“The sheriff being temporarily incapacitated; the warrant was passed up to his deputy. This man could not read… or pretended he couldn’t… and as I stood next to him, he pushed it into my hand with the request that I would perform that part of the ceremony. I took the document and was reading it aloud, almost before I realized what I was doing.

“After the reading of the warrant, the preacher (who is seen standing to my left) said a prayer. Meanwhile the prisoner remained seated, with the death cap partially rolled down over his head. A moment later Hatfield stood up, and as an officer began to adjust the noose, he once more gazed searchingly toward the Virginia mountains. Moments later the execution was over”.

“When we started the return some of my Pikeville friends remarked that the sheriff has served me a shabby trick by putting me forward to read the death warrant.

“Why?” I asked, in surprise.

“Don’t you see?” answered one man “The Hatfields will never rest content until all the men who took part in this hanging have been killed. As the reader of that document, you will be reckoned as guilty as the rest! You ought to have known the clan code better than to have accepted that duty, which was none of your business anyway.” There upon I began to feel rather sorry I had consented to oblige.”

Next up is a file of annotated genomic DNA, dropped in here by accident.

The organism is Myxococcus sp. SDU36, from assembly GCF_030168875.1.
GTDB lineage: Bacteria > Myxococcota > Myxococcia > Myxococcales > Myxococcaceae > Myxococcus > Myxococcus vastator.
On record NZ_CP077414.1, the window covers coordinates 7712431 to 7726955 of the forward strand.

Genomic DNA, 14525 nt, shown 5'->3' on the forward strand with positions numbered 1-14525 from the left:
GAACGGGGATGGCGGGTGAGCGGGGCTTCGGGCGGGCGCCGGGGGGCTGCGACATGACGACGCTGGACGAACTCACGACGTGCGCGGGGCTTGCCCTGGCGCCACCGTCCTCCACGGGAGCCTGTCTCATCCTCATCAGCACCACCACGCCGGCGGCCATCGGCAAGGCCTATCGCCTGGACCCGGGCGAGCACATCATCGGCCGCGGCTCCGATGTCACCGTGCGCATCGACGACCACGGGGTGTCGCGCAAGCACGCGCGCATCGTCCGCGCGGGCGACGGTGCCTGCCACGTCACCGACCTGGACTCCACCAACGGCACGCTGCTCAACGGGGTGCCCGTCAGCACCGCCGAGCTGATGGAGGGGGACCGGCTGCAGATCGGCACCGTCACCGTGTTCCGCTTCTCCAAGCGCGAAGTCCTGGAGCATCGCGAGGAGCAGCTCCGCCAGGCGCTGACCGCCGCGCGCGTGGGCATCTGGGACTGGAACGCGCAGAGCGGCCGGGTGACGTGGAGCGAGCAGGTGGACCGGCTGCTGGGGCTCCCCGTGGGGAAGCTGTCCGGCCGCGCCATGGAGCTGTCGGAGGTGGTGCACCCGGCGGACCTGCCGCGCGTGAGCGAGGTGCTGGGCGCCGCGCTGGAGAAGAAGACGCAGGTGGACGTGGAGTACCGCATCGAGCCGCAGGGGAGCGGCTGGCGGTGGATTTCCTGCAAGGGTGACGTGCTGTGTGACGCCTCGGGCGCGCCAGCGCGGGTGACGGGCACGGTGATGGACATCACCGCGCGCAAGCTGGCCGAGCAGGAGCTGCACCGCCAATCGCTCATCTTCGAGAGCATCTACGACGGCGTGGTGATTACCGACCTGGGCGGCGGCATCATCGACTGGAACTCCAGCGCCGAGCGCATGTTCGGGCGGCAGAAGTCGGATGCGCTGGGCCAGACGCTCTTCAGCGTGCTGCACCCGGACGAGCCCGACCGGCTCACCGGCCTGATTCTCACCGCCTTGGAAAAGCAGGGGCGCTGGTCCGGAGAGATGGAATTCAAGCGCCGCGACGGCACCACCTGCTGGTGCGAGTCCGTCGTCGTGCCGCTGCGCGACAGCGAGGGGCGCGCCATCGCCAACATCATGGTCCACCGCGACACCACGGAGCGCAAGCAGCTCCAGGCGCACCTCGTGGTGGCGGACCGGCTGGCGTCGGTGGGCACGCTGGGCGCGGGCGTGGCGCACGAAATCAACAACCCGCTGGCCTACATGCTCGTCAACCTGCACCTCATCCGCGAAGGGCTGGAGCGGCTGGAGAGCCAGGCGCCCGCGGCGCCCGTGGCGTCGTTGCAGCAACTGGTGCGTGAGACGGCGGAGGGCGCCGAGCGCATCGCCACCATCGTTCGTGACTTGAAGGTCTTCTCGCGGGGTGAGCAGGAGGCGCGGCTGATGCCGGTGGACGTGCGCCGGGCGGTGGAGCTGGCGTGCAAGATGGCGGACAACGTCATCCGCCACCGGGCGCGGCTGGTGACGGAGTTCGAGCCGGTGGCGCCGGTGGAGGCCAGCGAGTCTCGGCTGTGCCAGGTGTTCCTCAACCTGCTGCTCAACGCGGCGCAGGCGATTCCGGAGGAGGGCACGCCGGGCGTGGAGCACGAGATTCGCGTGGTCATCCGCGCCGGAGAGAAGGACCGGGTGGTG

“Later in the day the camera-man brought me the picture I had engaged him to take…the photograph here reproduced. It was a print of the old celluloid type – long since obsolete in the photographic work. The fact that it was wet and had to be pressed between heavy blotting-paper, was a factor that afterwards saved my life. I had put several folds of paper around the picture and then stowed it carefully away in the inside breast pocket on the, left-hand side of my coat.”

“I noticed sundry scowling glances and over heard a few angry mutterings that did not make me feel any easier over the part I had involuntarily played in the execution. I took a walk around the deck before retiring. It was very dark and wet, and a few passengers were aboard. As the boat rounded a bend a figure passed me in a dark alley-way. I felt a sharp blow, and stagged to one side. The man passed on without a word; I thought he had been thrown against me by the movement of the boat. I reached my cabin and began to undress. I discovered a much more sinister meaning to the incident. The photograph, it will be observed, shows a ragged mark cutting through the figure of the preacher. This mark is due to the fact that a keen, thin-bladed knife had pierced my overcoat and jacket and penetrated right through the picture and the layers of paper surrounding it.”

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Captured from the Wide World Magazine by Col. Garnet Clay Porter is this celluloid photo of the hanging of Ellison Mounts.

A Young Man Hanged and a Family Avenged – Pike County Historical Society (7)